The good news is that the British security forces succeeded in preventing a catastrophe. But, by implementing extreme measures at airports, they've blindly played into al-Qaeda's (or other Islamicist fascists') hands. If instead they had done nothing to affect the lives of ordinary citizens in the wake of the arrests, wouldn't the victory have been even greater? The answer depends on whether the politicians' ultimate goal is to protect liberty or to increase their own power.
British Home Secretary John Reid responded on Sunday to an open letter from several British Islamic organizations accusing the government of providing ideological ammunition to the terrorists through their policies in the Middle East by saying, "We make decisions in this country by democracy, not under threat of terrorism." But this statement is mere empty rhetoric, as last week's travel restrictions were quite clearly made under threat of terrorism.
Trumpeting the intelligence forces' success in foiling the plot and advising travelers to be alert would surely have been a more effective course of action for the British government, allowing life to continue without disruption, while incurring minimal risk that an actual attack might occur. A cost-benefit analysis that in the long run would frustrate the terrorists and reduce panic for the general public.
This time, the battle was won, but while we allow cowardice to reign, the war is still being lost. Let's just make sure our leaders are shooting in the right direction.
Tuesday, May 16, 2006
Who is Hugo Chavez?
Yes, he's the democratically elected president of the Bolivarian Republic of Venezuela, but he's also a royal pain in the ass for George Bush and his cohorts. On the day that the US banned arms sales to Venezuela for no apparent reason (why not ban arms sales to real dictatorships in Africa?), Chavez is in England at the invitation of the Mayor of London, Ken Livingstone. He gave an interesting interview to two reporters from The Guardian.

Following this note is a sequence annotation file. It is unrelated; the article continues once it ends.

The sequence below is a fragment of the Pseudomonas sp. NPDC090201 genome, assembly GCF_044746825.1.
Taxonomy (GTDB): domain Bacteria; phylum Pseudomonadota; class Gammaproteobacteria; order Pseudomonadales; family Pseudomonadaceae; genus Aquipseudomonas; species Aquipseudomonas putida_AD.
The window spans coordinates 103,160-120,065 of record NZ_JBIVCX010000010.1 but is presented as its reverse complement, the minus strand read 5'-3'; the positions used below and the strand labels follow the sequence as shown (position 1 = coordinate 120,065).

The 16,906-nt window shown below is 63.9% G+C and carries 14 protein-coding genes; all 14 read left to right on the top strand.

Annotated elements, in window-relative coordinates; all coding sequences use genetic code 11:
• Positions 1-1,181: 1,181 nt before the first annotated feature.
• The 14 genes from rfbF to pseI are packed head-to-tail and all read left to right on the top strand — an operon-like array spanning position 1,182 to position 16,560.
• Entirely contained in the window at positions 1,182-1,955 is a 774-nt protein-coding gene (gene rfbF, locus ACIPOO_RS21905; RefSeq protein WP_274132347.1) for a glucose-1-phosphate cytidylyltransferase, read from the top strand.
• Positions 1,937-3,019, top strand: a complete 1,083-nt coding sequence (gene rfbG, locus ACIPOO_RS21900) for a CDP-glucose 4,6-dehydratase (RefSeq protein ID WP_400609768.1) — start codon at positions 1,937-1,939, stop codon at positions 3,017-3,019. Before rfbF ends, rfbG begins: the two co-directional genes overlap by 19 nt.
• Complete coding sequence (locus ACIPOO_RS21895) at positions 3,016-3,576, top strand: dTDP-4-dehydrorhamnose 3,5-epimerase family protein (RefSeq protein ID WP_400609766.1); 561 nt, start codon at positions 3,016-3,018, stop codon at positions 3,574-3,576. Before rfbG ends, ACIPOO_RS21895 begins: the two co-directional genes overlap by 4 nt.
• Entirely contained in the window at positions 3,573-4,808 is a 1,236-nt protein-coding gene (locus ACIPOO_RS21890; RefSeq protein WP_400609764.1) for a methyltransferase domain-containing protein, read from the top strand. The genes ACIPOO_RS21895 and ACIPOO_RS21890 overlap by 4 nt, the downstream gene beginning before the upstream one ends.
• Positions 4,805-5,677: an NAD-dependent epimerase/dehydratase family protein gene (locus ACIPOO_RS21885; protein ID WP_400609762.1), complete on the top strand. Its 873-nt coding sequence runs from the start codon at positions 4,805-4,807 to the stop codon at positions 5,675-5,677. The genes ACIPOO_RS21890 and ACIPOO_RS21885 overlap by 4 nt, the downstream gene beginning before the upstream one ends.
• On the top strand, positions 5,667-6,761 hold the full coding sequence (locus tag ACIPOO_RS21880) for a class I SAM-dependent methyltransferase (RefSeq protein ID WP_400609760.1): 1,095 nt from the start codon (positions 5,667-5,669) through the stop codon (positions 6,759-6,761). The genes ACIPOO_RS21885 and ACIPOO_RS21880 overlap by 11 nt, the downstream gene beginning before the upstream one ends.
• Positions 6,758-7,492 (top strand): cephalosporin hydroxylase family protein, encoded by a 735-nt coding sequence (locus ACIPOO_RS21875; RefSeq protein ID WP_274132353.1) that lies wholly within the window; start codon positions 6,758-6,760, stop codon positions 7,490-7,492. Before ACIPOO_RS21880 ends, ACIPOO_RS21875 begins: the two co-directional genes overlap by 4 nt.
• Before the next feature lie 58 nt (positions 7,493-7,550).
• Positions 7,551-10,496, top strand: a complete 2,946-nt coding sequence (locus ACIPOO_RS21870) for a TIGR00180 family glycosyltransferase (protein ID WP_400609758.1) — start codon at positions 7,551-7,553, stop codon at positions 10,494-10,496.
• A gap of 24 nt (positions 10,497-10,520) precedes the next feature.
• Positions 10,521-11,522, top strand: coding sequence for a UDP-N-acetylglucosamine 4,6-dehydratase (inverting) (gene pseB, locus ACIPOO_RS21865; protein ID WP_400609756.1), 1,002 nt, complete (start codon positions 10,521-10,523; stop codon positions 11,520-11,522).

Wednesday, May 03, 2006
Too much security means no security
A fascinating article in today's London Guardian outlines just why the US's obsession with the collection of personal data for travelers (whether to protect the public from terrorism or plagues) undermines the very security it's supposed to improve. Because it's now ever more simple to steal someone's identity, which of course is exactly what would benefit a terrorist.
Monday, April 03, 2006
Who were the good guys?
Following a campaign by the Guardian newspaper for the release of secret files, it was revealed today that the British military ran secret torture camps in the mid-to-late 1940's. Inmates were interrogated, starved, beaten and tortured in an attempt to extract information about Soviet methods and plans.
The photographs, which required an extra appeal from the newspaper to get the British government to release them, are reminiscent of images from Nazi-run concentration camps.
Links to article 1 and article 2.
Sunday, February 26, 2006
That's the title and subject of a revealing opinion piece in today's LA Times by Thomas Wilner, a lawyer who represents six Kuwaiti prisoners held at Guantanamo Bay for over four years. Very few people outside the US military are allowed inside the prison, so Wilner's eye-witness account is particularly precious. Needless to day, the worst fears of human rights organizations are true. Still no sign of capturing Osama bin Laden, however...
Link (reg. reqd. or use Bugmenot.com)
Monday, February 13, 2006
The New Venice
It's difficult to know what to say about Dubai. Limitless investment, limitless power for the governing families, and expansion so fast that this article sometimes reads like science fiction to me. I certainly don't feel like visiting, but rich people do, apparently. Is this the city that could lead to an Arab renaissance?
Saturday, February 11, 2006
Cartoon circuit-breakers needed
This well-reasoned piece by Muslim Malaysian political scientist Dr. Farish A. Noor examines the Danish Muhammad cartoon furor from the perspective of a rise in 'Muslim globalization' and also proposed the need for individuals who act as 'circuit breakers' in such situations to prevent demagogues on both sides stirring up more trouble.